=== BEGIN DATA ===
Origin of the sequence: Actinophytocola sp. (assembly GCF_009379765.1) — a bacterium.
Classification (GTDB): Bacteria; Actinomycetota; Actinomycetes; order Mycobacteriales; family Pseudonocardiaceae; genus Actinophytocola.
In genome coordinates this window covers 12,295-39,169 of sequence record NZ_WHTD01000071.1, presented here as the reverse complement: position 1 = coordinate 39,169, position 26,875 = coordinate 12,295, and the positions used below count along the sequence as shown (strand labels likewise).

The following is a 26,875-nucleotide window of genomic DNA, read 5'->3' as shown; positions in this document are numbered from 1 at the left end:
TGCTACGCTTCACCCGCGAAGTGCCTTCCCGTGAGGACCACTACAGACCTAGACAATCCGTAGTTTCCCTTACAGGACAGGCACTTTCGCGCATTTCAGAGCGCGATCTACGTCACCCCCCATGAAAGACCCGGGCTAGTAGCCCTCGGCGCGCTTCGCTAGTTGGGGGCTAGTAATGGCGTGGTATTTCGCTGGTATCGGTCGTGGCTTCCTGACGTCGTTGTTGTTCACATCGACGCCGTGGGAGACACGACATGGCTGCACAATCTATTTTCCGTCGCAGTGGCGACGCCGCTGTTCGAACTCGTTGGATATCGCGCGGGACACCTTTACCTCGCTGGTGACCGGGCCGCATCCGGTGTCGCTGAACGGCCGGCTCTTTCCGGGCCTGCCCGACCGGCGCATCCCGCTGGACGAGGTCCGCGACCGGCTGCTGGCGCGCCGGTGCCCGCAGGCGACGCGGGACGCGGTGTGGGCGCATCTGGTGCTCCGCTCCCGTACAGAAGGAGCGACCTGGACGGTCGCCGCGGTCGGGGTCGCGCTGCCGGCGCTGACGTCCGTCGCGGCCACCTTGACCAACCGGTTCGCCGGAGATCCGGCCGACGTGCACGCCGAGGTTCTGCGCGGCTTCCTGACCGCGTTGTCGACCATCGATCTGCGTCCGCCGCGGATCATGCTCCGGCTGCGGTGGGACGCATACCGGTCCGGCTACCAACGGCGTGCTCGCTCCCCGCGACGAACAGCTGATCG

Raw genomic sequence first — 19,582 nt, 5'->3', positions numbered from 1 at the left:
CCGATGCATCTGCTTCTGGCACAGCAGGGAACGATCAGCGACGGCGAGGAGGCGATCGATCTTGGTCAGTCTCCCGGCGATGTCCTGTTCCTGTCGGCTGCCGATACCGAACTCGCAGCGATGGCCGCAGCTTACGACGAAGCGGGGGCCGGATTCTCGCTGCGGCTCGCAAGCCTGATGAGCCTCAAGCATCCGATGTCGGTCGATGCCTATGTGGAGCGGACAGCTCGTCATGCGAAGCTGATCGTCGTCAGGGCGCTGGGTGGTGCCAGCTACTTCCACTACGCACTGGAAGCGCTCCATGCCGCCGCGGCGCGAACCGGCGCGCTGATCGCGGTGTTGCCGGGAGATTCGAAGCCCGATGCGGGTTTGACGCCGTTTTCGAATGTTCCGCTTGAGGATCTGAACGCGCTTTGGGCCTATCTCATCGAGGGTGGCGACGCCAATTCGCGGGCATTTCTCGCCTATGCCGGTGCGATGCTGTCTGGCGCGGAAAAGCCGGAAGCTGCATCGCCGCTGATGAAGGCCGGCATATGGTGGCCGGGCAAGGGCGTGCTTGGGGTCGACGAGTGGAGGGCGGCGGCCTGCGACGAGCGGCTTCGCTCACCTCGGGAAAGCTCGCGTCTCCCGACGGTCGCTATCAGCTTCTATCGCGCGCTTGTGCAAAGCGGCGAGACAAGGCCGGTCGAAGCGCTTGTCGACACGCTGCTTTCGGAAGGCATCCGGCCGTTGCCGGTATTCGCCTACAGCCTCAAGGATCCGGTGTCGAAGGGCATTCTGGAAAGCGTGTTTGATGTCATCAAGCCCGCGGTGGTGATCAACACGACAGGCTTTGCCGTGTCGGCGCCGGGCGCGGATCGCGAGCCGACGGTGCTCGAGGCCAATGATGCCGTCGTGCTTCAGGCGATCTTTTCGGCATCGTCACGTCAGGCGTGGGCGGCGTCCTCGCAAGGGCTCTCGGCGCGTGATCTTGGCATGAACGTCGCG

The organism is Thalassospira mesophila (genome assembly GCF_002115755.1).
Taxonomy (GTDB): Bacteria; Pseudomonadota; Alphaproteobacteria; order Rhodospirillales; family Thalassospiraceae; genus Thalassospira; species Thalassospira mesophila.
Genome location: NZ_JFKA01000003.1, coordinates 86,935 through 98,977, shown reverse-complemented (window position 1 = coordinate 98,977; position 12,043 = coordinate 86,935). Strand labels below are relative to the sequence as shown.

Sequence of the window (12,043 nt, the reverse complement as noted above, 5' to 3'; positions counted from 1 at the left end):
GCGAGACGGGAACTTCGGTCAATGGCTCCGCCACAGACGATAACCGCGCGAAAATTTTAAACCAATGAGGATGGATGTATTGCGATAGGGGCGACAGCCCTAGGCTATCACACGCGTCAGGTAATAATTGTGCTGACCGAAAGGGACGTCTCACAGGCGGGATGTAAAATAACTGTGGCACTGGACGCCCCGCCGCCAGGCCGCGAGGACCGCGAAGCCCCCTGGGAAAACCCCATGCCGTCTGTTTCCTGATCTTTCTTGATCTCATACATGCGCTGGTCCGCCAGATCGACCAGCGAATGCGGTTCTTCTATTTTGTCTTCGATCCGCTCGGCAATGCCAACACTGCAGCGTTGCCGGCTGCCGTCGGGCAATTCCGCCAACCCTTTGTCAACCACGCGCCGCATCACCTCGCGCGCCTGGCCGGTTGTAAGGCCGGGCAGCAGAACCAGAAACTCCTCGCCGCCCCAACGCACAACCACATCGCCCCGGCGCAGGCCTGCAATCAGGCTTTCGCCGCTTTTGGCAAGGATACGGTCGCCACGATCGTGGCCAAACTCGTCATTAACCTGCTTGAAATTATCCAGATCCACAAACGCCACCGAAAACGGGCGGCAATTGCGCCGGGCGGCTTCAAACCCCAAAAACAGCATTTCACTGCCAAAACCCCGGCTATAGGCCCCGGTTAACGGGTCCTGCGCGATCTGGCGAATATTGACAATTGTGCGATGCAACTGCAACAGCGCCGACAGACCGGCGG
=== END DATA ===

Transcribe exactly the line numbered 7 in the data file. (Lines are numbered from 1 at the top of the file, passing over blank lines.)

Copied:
CCGATGCATCTGCTTCTGGCACAGCAGGGAACGATCAGCGACGGCGAGGAGGCGATCGATCTTGGTCAGTCTCCCGGCGATGTCCTGTTCCTGTCGGCTGCCGATACCGAACTCGCAGCGATGGCCGCAGCTTACGACGAAGCGGGGGCCGGATTCTCGCTGCGGCTCGCAAGCCTGATGAGCCTCAAGCATCCGATGTCGGTCGATGCCTATGTGGAGCGGACAGCTCGTCATGCGAAGCTGATCGTCGTCAGGGCGCTGGGTGGTGCCAGCTACTTCCACTACGCACTGGAAGCGCTCCATGCCGCCGCGGCGCGAACCGGCGCGCTGATCGCGGTGTTGCCGGGAGATTCGAAGCCCGATGCGGGTTTGACGCCGTTTTCGAATGTTCCGCTTGAGGATCTGAACGCGCTTTGGGCCTATCTCATCGAGGGTGGCGACGCCAATTCGCGGGCATTTCTCGCCTATGCCGGTGCGATGCTGTCTGGCGCGGAAAAGCCGGAAGCTGCATCGCCGCTGATGAAGGCCGGCATATGGTGGCCGGGCAAGGGCGTGCTTGGGGTCGACGAGTGGAGGGCGGCGGCCTGCGACGAGCGGCTTCGCTCACCTCGGGAAAGCTCGCGTCTCCCGACGGTCGCTATCAGCTTCTATCGCGCGCTTGTGCAAAGCGGCGAGACAAGGCCGGTCGAAGCGCTTGTCGACACGCTGCTTTCGGAAGGCATCCGGCCGTTGCCGGTATTCGCCTACAGCCTCAAGGATCCGGTGTCGAAGGGCATTCTGGAAAGCGTGTTTGATGTCATCAAGCCCGCGGTGGTGATCAACACGACAGGCTTTGCCGTGTCGGCGCCGGGCGCGGATCGCGAGCCGACGGTGCTCGAGGCCAATGATGCCGTCGTGCTTCAGGCGATCTTTTCGGCATCGTCACGTCAGGCGTGGGCGGCGTCCTCGCAAGGGCTCTCGGCGCGTGATCTTGGCATGAACGTCGCG